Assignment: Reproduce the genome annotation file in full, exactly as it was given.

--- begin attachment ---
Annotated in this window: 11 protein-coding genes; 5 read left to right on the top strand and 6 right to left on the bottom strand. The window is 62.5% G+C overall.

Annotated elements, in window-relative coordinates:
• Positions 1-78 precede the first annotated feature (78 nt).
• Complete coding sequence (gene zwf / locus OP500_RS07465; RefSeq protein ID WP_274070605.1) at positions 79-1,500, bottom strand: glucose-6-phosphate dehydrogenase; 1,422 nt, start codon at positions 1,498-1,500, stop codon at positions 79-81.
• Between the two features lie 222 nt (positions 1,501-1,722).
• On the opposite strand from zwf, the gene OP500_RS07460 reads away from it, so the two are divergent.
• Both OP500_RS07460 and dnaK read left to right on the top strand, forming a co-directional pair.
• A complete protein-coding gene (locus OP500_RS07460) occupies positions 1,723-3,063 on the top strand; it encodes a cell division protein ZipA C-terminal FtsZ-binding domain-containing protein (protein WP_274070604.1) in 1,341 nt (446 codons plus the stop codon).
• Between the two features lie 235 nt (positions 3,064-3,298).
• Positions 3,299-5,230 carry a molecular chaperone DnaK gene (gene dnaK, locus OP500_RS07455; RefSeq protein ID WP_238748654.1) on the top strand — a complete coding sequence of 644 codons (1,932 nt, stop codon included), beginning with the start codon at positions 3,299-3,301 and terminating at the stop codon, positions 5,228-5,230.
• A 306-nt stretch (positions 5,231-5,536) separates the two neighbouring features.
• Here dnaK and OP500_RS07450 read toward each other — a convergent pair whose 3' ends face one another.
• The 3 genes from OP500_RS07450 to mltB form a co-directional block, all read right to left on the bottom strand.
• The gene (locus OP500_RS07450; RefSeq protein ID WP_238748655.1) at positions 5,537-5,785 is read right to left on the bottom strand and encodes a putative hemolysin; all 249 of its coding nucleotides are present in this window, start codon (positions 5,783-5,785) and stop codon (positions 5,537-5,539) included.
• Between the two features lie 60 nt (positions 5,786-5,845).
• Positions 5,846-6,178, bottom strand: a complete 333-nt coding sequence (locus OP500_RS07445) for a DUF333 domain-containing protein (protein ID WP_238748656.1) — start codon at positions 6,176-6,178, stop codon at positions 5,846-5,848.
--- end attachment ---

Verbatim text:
Annotated in this window: 11 protein-coding genes; 5 read left to right on the top strand and 6 right to left on the bottom strand. The window is 62.5% G+C overall.

Annotated elements, in window-relative coordinates:
• Positions 1-78 precede the first annotated feature (78 nt).
• Complete coding sequence (gene zwf / locus OP500_RS07465; RefSeq protein ID WP_274070605.1) at positions 79-1,500, bottom strand: glucose-6-phosphate dehydrogenase; 1,422 nt, start codon at positions 1,498-1,500, stop codon at positions 79-81.
• Between the two features lie 222 nt (positions 1,501-1,722).
• On the opposite strand from zwf, the gene OP500_RS07460 reads away from it, so the two are divergent.
• Both OP500_RS07460 and dnaK read left to right on the top strand, forming a co-directional pair.
• A complete protein-coding gene (locus OP500_RS07460) occupies positions 1,723-3,063 on the top strand; it encodes a cell division protein ZipA C-terminal FtsZ-binding domain-containing protein (protein WP_274070604.1) in 1,341 nt (446 codons plus the stop codon).
• Between the two features lie 235 nt (positions 3,064-3,298).
• Positions 3,299-5,230 carry a molecular chaperone DnaK gene (gene dnaK, locus OP500_RS07455; RefSeq protein ID WP_238748654.1) on the top strand — a complete coding sequence of 644 codons (1,932 nt, stop codon included), beginning with the start codon at positions 3,299-3,301 and terminating at the stop codon, positions 5,228-5,230.
• A 306-nt stretch (positions 5,231-5,536) separates the two neighbouring features.
• Here dnaK and OP500_RS07450 read toward each other — a convergent pair whose 3' ends face one another.
• The 3 genes from OP500_RS07450 to mltB form a co-directional block, all read right to left on the bottom strand.
• The gene (locus OP500_RS07450; RefSeq protein ID WP_238748655.1) at positions 5,537-5,785 is read right to left on the bottom strand and encodes a putative hemolysin; all 249 of its coding nucleotides are present in this window, start codon (positions 5,783-5,785) and stop codon (positions 5,537-5,539) included.
• Between the two features lie 60 nt (positions 5,786-5,845).
• Positions 5,846-6,178, bottom strand: a complete 333-nt coding sequence (locus OP500_RS07445) for a DUF333 domain-containing protein (protein ID WP_238748656.1) — start codon at positions 6,176-6,178, stop codon at positions 5,846-5,848.